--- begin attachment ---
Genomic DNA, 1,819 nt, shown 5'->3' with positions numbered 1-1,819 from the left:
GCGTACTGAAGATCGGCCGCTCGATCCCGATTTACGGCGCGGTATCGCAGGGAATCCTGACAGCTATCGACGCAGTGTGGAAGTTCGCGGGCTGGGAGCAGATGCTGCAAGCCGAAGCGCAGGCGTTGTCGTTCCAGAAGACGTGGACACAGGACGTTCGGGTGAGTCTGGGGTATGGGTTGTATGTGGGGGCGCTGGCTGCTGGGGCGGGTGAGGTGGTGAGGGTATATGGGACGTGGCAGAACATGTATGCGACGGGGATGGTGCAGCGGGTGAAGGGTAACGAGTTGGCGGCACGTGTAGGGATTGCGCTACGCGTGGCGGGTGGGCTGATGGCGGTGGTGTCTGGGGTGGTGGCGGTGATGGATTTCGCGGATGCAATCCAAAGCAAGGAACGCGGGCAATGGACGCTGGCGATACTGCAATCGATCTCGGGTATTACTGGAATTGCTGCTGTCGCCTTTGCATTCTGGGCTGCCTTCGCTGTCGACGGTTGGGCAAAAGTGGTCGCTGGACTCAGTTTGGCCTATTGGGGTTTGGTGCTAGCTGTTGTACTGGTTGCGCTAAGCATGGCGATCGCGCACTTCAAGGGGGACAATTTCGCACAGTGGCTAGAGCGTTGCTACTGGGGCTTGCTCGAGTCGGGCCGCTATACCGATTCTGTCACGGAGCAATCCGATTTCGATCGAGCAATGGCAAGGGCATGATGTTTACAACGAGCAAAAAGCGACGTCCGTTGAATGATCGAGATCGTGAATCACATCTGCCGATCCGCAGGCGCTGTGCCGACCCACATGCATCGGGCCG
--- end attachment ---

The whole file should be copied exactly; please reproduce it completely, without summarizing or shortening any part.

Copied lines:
Genomic DNA, 1,819 nt, shown 5'->3' with positions numbered 1-1,819 from the left:
GCGTACTGAAGATCGGCCGCTCGATCCCGATTTACGGCGCGGTATCGCAGGGAATCCTGACAGCTATCGACGCAGTGTGGAAGTTCGCGGGCTGGGAGCAGATGCTGCAAGCCGAAGCGCAGGCGTTGTCGTTCCAGAAGACGTGGACACAGGACGTTCGGGTGAGTCTGGGGTATGGGTTGTATGTGGGGGCGCTGGCTGCTGGGGCGGGTGAGGTGGTGAGGGTATATGGGACGTGGCAGAACATGTATGCGACGGGGATGGTGCAGCGGGTGAAGGGTAACGAGTTGGCGGCACGTGTAGGGATTGCGCTACGCGTGGCGGGTGGGCTGATGGCGGTGGTGTCTGGGGTGGTGGCGGTGATGGATTTCGCGGATGCAATCCAAAGCAAGGAACGCGGGCAATGGACGCTGGCGATACTGCAATCGATCTCGGGTATTACTGGAATTGCTGCTGTCGCCTTTGCATTCTGGGCTGCCTTCGCTGTCGACGGTTGGGCAAAAGTGGTCGCTGGACTCAGTTTGGCCTATTGGGGTTTGGTGCTAGCTGTTGTACTGGTTGCGCTAAGCATGGCGATCGCGCACTTCAAGGGGGACAATTTCGCACAGTGGCTAGAGCGTTGCTACTGGGGCTTGCTCGAGTCGGGCCGCTATACCGATTCTGTCACGGAGCAATCCGATTTCGATCGAGCAATGGCAAGGGCATGATGTTTACAACGAGCAAAAAGCGACGTCCGTTGAATGATCGAGATCGTGAATCACATCTGCCGATCCGCAGGCGCTGTGCCGACCCACATGCATCGGGCCG